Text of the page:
The module aims to develop the skills and knowledge of macroeconomics necessary for a career as an academic economist and in all areas where advanced research skills in economics are required. Specifically, it aims to teach the students to understand, appreciate, and ultimately contribute to, frontier research. It is intended to be comparable to modules taught in the best research universities in the USA and elsewhere in Europe.
Principal Learning Outcomes
Have a good overview and a thorough understanding of macroeconomic theory; Develop a critical knowledge of recent research in some key areas of macroeconomics; Enable students to pursue their own research agenda in the field.
The module will typically cover the following topics:
Consumption and Investment. Topics: Intertemporal decisions, PIH, LCH, consumption under uncertainty, CEQ, CCAPM, equity premium puzzle, precautionary savings, liquidity constraints, Tobin’s q-theory, irreversible investment. Methods: Dynamic optimization under uncertainty (optimal control, dynamic programming, stochastic dynamic programming) in discrete time.
Economic Growth. Topics: Growth accounting, neoclassical growth model, endogenous growth, poverty traps. Methods: Dynamic optimization in discrete or in continuous time, phase diagrams, OLG models.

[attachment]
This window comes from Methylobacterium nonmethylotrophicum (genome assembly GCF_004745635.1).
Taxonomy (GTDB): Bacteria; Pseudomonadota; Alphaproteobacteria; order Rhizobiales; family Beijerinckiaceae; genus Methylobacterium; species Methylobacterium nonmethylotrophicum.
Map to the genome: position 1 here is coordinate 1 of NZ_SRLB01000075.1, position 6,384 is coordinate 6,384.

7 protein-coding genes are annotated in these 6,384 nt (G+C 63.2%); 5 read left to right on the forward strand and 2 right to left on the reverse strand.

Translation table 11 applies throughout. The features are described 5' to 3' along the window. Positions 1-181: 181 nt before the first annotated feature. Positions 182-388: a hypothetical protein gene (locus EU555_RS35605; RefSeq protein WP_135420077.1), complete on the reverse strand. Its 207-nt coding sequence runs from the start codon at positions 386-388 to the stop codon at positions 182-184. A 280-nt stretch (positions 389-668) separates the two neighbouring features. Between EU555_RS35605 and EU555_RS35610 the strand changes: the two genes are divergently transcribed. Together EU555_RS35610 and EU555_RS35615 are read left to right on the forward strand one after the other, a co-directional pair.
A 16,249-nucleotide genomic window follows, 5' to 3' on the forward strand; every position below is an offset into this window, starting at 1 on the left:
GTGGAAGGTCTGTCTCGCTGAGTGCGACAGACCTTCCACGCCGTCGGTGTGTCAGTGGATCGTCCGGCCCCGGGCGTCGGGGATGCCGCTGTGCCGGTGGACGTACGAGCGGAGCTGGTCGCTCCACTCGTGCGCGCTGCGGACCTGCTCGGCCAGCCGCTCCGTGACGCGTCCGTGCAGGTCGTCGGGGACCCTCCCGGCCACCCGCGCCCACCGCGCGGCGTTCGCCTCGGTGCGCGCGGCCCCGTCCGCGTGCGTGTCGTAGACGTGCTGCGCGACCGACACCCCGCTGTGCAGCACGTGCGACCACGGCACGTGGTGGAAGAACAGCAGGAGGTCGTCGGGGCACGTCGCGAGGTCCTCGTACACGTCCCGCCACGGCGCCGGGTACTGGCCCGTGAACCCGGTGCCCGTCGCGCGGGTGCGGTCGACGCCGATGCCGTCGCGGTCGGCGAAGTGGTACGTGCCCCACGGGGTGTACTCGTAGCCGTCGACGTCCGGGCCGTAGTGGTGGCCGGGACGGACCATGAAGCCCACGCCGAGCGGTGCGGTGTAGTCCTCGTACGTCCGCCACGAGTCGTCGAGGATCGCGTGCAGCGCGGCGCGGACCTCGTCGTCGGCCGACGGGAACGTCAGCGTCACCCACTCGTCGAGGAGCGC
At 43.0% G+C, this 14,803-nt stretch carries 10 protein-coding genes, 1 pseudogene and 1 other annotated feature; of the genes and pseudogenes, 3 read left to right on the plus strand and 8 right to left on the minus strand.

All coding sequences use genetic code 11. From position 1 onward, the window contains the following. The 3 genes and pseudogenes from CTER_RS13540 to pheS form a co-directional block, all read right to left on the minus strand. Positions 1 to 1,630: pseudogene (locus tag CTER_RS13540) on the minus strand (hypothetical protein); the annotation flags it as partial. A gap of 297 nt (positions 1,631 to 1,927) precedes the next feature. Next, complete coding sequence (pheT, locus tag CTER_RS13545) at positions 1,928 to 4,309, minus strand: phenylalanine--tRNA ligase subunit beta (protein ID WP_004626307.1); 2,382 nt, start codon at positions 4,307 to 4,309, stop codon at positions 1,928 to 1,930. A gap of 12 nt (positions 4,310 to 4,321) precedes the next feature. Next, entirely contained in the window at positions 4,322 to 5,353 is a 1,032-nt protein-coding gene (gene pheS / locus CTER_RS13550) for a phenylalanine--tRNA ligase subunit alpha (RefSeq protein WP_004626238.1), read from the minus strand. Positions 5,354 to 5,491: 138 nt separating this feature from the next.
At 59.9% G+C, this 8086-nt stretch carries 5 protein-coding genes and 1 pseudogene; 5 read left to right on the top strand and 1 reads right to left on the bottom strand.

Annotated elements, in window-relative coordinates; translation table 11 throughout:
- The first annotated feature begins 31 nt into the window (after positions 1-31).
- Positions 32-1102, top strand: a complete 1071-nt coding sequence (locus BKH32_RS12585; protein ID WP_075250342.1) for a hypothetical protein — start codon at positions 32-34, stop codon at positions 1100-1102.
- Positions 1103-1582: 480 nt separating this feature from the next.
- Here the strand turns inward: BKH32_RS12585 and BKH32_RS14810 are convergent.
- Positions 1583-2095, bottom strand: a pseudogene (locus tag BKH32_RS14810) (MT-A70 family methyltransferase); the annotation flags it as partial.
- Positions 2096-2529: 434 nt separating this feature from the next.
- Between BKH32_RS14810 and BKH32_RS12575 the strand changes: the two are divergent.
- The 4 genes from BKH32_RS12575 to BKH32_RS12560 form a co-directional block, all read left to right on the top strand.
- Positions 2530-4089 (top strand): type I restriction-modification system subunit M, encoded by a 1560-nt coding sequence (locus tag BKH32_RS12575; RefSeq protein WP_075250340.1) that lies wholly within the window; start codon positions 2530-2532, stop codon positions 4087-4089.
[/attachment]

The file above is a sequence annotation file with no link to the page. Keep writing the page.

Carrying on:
Business Cycles. Topics: RBC models, determination of employment and real wages, welfare costs of fluctuations, taxation and efficiency, new Keynesian models, monetary policy. Methods: Calibration and simulation, solving rational expectations models, Blanchard-Kahn conditions, Dynare, structural VARs.
Markets with Frictions. Topics: Labour market frictions and unemployment, financial frictions.
- Assessment Method
- 100% assessment
- Coursework Details
- 4 class tests of 12.5% each and one final class test worth 50%
- Exam Timing
Time Allowed: 3 Hours
Answer ALL questions.
Use a separate answer booklet for each section.
Read carefully the instructions on the answer book provided and make sure that the particulars required are entered on each answer book.
Previous exam papers can be found in the University’s past papers archive. Please note that previous exam papers may not have operated under the same exam rubric or assessment weightings as those for the current academic year. The content of past papers may also be different.